Joe is highly protective over his mother and his friends are by his side as family willing to take vengeance in their own hands. Joe's father on the other hand fights to uphold the dignity of the law and attempts to ensure the law prevails in his wife's attack. Both Joe and his father have wonderful times of bonding and times of dissension in how they see justice. In their discussions, I found a great account of the dichotomy of justice through the courts and justice at the hands of the people. This dichotomy is very relevant today with the recent news of Michael Brown and Eric Garner. The news flashes competing stories of those who believe rioting is the answer to injustice and others who believe in some form of the law. However, with the Eric Garner case, we see American’s trust in the law to be waning.
The ending of the book fit well in the story with this tension of what justice is. The act against Joe's mother was terrible and the justice brought on at the end appears to fit the crime. The justice at the end of the novel sought to take a life of the one who stole life from another. Technically, the villain in the story did not kill the mother. However, he stole her life as his actions will last forever.
The novel had a clear conclusion while still leaving so much more to be thought out. I don't see how a family that went through all this family did could ever move on. There will be moments of happiness, yes, but an overall remembrance of these events in the novel make moving on impossible. How does one overcome PTSD? Can anyone actually overcome PTSD or do they just learn to cope? We have no answers from the book. All we have is a primal satisfaction with the justice that was dealt out at the end.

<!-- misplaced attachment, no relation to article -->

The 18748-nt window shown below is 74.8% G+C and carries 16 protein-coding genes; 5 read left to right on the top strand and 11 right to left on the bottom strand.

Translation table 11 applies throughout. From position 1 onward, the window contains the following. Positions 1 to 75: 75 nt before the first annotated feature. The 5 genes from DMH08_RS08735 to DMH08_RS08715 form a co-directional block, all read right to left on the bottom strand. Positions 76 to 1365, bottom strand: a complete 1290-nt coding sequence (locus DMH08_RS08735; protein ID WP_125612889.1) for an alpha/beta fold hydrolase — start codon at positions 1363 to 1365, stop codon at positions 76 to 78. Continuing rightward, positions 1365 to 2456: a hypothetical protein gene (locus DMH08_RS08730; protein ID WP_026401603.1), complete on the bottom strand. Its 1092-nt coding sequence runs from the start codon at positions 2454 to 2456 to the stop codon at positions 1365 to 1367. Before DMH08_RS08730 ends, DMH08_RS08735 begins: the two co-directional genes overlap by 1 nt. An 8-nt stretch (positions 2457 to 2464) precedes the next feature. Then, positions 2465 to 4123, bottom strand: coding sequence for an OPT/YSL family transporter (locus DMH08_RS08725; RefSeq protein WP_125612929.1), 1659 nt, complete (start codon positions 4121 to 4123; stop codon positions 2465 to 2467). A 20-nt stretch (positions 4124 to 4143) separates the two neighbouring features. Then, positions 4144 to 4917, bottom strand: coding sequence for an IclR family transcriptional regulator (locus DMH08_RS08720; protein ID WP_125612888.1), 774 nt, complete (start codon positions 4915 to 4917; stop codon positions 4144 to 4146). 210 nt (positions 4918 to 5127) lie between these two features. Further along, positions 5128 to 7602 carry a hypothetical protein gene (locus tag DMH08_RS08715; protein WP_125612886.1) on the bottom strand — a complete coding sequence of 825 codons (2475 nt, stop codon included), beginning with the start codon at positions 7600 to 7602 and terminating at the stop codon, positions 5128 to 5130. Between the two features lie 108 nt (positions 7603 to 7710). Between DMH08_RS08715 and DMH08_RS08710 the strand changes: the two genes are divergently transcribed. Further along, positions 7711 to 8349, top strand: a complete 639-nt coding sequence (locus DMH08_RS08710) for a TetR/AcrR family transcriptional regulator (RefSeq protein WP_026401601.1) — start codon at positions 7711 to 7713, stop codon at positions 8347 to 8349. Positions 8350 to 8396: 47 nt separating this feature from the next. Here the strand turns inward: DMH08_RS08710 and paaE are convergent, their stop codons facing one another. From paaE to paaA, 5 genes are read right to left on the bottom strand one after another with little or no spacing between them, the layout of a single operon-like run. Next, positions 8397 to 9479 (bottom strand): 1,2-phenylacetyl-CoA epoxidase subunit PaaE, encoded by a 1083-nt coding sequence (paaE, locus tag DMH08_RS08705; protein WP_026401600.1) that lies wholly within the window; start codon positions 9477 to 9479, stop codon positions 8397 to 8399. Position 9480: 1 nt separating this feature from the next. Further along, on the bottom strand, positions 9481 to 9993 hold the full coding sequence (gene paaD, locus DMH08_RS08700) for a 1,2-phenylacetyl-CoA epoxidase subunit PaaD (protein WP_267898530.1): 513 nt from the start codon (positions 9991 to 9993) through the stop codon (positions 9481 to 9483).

Erdrich wrote an incredibly moving novel that flowed well and was interesting throughout. Even the legal discussions were enough to explain the terrible precedents the United States government implemented destroying tribal sovereignty without going so deep as to lose the reader. Joe is the focal point of this story and his story remains primary even though the attack on the mother is so prevalent throughout the novel. Joe gets into plenty of messes as any teenager does, but also has to grow up faster than most. Kids on the rez already have to grow up at a faster rate than other kids, but Joe's thirteenth year of life saw his maturity grow immensely more than usual for a rez kid.
The Round House is encouraging in its struggles. Of course, one wishes that stories like this would never occur, yet we see the resilience of Joe's family and native America as a whole throughout the novel. Erdrich's work is brilliant and a reminder of the abuse that many native women experience on the rez year after year. We wish stories like this never happen, but we cannot ignore the reality that informed this novel. Erdrich masterfully reveals the pain of the indigenous women who are sexually abused every day and shows the effects their abuse has not only on the woman and her family, but on a whole tribe. Louise Erdrich showed us this reality in her novel The Round House and the only questions I can think of are: What are we as readers going to do about it? What are we as native peoples going to do about it?